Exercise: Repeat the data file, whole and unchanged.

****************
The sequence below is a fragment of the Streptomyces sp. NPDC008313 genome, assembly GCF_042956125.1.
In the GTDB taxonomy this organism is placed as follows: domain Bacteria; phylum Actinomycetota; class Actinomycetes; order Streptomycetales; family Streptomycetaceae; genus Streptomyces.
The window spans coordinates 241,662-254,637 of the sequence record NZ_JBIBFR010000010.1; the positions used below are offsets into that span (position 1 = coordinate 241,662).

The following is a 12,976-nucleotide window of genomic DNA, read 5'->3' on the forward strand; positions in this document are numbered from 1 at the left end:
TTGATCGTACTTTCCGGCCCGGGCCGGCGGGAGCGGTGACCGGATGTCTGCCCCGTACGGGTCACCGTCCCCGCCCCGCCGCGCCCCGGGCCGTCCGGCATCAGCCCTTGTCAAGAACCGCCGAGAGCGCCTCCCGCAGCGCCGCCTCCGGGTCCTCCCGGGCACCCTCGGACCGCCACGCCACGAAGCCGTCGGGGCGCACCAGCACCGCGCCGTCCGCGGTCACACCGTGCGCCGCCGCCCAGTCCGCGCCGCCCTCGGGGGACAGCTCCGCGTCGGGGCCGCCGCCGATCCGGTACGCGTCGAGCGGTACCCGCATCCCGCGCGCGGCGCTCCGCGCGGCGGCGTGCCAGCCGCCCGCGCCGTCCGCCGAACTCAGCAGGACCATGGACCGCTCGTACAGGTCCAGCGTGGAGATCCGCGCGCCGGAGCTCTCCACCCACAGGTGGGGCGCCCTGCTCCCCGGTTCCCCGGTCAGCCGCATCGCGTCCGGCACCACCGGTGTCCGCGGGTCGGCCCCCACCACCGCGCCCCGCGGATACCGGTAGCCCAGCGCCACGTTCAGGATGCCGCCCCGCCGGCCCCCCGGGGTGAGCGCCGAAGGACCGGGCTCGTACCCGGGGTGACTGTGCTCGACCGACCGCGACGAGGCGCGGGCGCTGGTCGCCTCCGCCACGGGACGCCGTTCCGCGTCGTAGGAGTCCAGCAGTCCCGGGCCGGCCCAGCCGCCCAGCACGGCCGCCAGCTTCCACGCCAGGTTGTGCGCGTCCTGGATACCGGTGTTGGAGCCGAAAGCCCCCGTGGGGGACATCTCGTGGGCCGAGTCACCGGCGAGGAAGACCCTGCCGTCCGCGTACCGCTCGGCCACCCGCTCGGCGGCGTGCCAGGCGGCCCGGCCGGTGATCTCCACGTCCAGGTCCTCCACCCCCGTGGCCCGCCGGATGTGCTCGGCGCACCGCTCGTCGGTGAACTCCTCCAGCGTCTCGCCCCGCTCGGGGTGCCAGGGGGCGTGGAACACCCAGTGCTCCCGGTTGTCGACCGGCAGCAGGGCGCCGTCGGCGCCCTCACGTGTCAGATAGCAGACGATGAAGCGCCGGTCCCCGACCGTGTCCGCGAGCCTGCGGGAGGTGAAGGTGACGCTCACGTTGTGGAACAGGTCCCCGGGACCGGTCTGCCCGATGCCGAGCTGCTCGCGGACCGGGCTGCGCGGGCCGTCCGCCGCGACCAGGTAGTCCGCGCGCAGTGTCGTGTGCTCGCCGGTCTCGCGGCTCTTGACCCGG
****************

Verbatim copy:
The sequence below is a fragment of the Streptomyces sp. NPDC008313 genome, assembly GCF_042956125.1.
In the GTDB taxonomy this organism is placed as follows: domain Bacteria; phylum Actinomycetota; class Actinomycetes; order Streptomycetales; family Streptomycetaceae; genus Streptomyces.
The window spans coordinates 241,662-254,637 of the sequence record NZ_JBIBFR010000010.1; the positions used below are offsets into that span (position 1 = coordinate 241,662).

The following is a 12,976-nucleotide window of genomic DNA, read 5'->3' on the forward strand; positions in this document are numbered from 1 at the left end:
TTGATCGTACTTTCCGGCCCGGGCCGGCGGGAGCGGTGACCGGATGTCTGCCCCGTACGGGTCACCGTCCCCGCCCCGCCGCGCCCCGGGCCGTCCGGCATCAGCCCTTGTCAAGAACCGCCGAGAGCGCCTCCCGCAGCGCCGCCTCCGGGTCCTCCCGGGCACCCTCGGACCGCCACGCCACGAAGCCGTCGGGGCGCACCAGCACCGCGCCGTCCGCGGTCACACCGTGCGCCGCCGCCCAGTCCGCGCCGCCCTCGGGGGACAGCTCCGCGTCGGGGCCGCCGCCGATCCGGTACGCGTCGAGCGGTACCCGCATCCCGCGCGCGGCGCTCCGCGCGGCGGCGTGCCAGCCGCCCGCGCCGTCCGCCGAACTCAGCAGGACCATGGACCGCTCGTACAGGTCCAGCGTGGAGATCCGCGCGCCGGAGCTCTCCACCCACAGGTGGGGCGCCCTGCTCCCCGGTTCCCCGGTCAGCCGCATCGCGTCCGGCACCACCGGTGTCCGCGGGTCGGCCCCCACCACCGCGCCCCGCGGATACCGGTAGCCCAGCGCCACGTTCAGGATGCCGCCCCGCCGGCCCCCCGGGGTGAGCGCCGAAGGACCGGGCTCGTACCCGGGGTGACTGTGCTCGACCGACCGCGACGAGGCGCGGGCGCTGGTCGCCTCCGCCACGGGACGCCGTTCCGCGTCGTAGGAGTCCAGCAGTCCCGGGCCGGCCCAGCCGCCCAGCACGGCCGCCAGCTTCCACGCCAGGTTGTGCGCGTCCTGGATACCGGTGTTGGAGCCGAAAGCCCCCGTGGGGGACATCTCGTGGGCCGAGTCACCGGCGAGGAAGACCCTGCCGTCCGCGTACCGCTCGGCCACCCGCTCGGCGGCGTGCCAGGCGGCCCGGCCGGTGATCTCCACGTCCAGGTCCTCCACCCCCGTGGCCCGCCGGATGTGCTCGGCGCACCGCTCGTCGGTGAACTCCTCCAGCGTCTCGCCCCGCTCGGGGTGCCAGGGGGCGTGGAACACCCAGTGCTCCCGGTTGTCGACCGGCAGCAGGGCGCCGTCGGCGCCCTCACGTGTCAGATAGCAGACGATGAAGCGCCGGTCCCCGACCGTGTCCGCGAGCCTGCGGGAGGTGAAGGTGACGCTCACGTTGTGGAACAGGTCCCCGGGACCGGTCTGCCCGATGCCGAGCTGCTCGCGGACCGGGCTGCGCGGGCCGTCCGCCGCGACCAGGTAGTCCGCGCGCAGTGTCGTGTGCTCGCCGGTCTCGCGGCTCTTGACCCGG